Concomitant Components Concomitant components are characteristic of many drug substances and are not considered to be impurities in the Pharmacopeial sense. Limits on contents, or specified ranges, or defined mixtures are set forth for concomitant components in this Pharmacopeia. Examples of concomitant components are geometric and optical isomers (or racemates) and antibiotics that are mixtures. Any component that can be considered a toxic impurity because of significant undesirable biological effect is not considered to be a concomitant component.
Foreign Substances (Extraneous Contaminants) Foreign substances (extraneous contaminants), which are introduced by contamination or adulteration, are not consequences of the synthesis or preparation of compendial articles and thus cannot be anticipated when monograph tests and assays are selected. The presence of objectionable foreign substances not revealed by monograph tests and assays constitutes a variance from the official standard. Examples of foreign substances include ephedrine in Ipecac or a pesticide in an oral liquid analgesic. Allowance is made in this Pharmacopeia for the detection of foreign substances by unofficial methods. (See Foreign Substances and Impurities in the section Tests and Assays under General Notices and Requirements.)
Identified Impurities and Identified Degradation Products Impurities or degradation products for which structural characterizations have been achieved.
Inorganic Impurities Inorganic impurities can result from the manufacturing process (e.g., residual metals, inorganic salts, filter aids, etc.). Inorganic impurities are typically controlled by tests such as Heavy Metals 231 and Residue on Ignition 281. Information found in Plasma Spectrochemistry 730 and Ion Chromatography 1065 may also be of value.
Ordinary Impurities Some monographs make reference to ordinary impurities. For more details see Ordinary Impurities 466.
Process Contaminants Process contaminants are identified or unidentified substances (excluding related substances and water), including reagents, catalysts, other inorganic impurities (e.g., heavy metals, chloride, or sulfate); and may also include foreign substances (extraneous contaminants). These contaminants may be introduced during manufacturing or handling procedures.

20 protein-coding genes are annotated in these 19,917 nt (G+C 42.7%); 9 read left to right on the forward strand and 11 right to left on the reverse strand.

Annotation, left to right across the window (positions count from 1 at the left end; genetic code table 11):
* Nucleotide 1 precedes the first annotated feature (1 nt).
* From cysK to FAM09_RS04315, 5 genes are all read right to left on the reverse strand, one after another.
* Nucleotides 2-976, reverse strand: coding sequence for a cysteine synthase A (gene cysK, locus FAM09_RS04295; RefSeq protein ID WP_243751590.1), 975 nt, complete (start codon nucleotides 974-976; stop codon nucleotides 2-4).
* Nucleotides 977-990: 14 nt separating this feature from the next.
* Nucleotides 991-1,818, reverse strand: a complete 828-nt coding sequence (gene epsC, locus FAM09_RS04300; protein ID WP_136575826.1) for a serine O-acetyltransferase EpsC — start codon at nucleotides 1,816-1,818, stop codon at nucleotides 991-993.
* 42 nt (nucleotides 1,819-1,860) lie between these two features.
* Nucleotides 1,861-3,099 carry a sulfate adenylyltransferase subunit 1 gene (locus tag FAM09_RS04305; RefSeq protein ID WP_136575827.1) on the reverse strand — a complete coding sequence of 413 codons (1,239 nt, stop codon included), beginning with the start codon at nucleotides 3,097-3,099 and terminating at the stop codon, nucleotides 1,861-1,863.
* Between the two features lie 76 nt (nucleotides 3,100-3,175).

Related Substances Related substances are structurally related to a drug substance. These substances may be (a) identified or unidentified impurities arising from synthesis manufacturing process such as intermediates or by-products and do not increase on storage or (b) identified or unidentified degradation products that result from drug substance or drug product manufacturing processes or arise during storage of a material.
Residual Solvents Refer to Residual Solvents 467.
Specified Impurities and Specified Degradation Products Previously referred to as Signal Impurities, specified impurities or specified degradation products are impurities or degradation products that are individually listed and limited with specific acceptance criteria in individual monographs as applicable. Specified impurities or specified degradation products can be identified or unidentified.
Toxic Impurities Toxic impurities have significant undesirable biological activity, even as minor components, and require individual identification and quantification by specific tests. These impurities may arise out of the synthesis, preparation, or degradation of compendial articles. Based on validation data, individualized tests and specifications are selected. These feature comparison to a Reference Standard of the impurity, if available. It is incumbent on the manufacturer to provide data that would support the classification of such impurities as toxic impurities.
Unidentified Impurities and Unidentified Degradation Products Impurities or degradation products for which structural characterizations have not been achieved and that are identified solely by qualitative analytical properties (e.g., chromatographic retention times).
Unspecified Impurities and Unspecified Degradation Products Impurities or degradation products that are limited by general acceptance criteria but not individually listed with their own specific acceptance criteria in individual monographs.